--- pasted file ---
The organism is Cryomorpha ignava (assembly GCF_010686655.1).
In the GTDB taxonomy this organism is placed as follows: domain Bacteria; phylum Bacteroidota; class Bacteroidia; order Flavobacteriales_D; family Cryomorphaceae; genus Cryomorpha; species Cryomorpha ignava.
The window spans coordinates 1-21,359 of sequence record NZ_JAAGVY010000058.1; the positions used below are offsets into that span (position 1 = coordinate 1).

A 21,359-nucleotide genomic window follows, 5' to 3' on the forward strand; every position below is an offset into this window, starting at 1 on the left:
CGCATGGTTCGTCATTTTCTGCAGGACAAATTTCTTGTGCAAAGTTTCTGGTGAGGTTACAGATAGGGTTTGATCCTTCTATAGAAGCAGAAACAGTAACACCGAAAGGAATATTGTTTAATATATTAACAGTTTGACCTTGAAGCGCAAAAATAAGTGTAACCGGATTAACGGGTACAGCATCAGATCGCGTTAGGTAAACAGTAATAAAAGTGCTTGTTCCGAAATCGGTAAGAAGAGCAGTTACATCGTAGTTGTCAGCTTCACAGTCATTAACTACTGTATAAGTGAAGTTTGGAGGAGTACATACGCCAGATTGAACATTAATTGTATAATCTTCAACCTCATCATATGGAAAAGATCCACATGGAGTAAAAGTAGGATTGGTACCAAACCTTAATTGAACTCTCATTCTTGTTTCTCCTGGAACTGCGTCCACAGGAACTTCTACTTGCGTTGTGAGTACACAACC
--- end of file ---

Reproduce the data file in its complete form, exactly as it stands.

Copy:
The organism is Cryomorpha ignava (assembly GCF_010686655.1).
In the GTDB taxonomy this organism is placed as follows: domain Bacteria; phylum Bacteroidota; class Bacteroidia; order Flavobacteriales_D; family Cryomorphaceae; genus Cryomorpha; species Cryomorpha ignava.
The window spans coordinates 1-21,359 of sequence record NZ_JAAGVY010000058.1; the positions used below are offsets into that span (position 1 = coordinate 1).

A 21,359-nucleotide genomic window follows, 5' to 3' on the forward strand; every position below is an offset into this window, starting at 1 on the left:
CGCATGGTTCGTCATTTTCTGCAGGACAAATTTCTTGTGCAAAGTTTCTGGTGAGGTTACAGATAGGGTTTGATCCTTCTATAGAAGCAGAAACAGTAACACCGAAAGGAATATTGTTTAATATATTAACAGTTTGACCTTGAAGCGCAAAAATAAGTGTAACCGGATTAACGGGTACAGCATCAGATCGCGTTAGGTAAACAGTAATAAAAGTGCTTGTTCCGAAATCGGTAAGAAGAGCAGTTACATCGTAGTTGTCAGCTTCACAGTCATTAACTACTGTATAAGTGAAGTTTGGAGGAGTACATACGCCAGATTGAACATTAATTGTATAATCTTCAACCTCATCATATGGAAAAGATCCACATGGAGTAAAAGTAGGATTGGTACCAAACCTTAATTGAACTCTCATTCTTGTTTCTCCTGGAACTGCGTCCACAGGAACTTCTACTTGCGTTGTGAGTACACAACC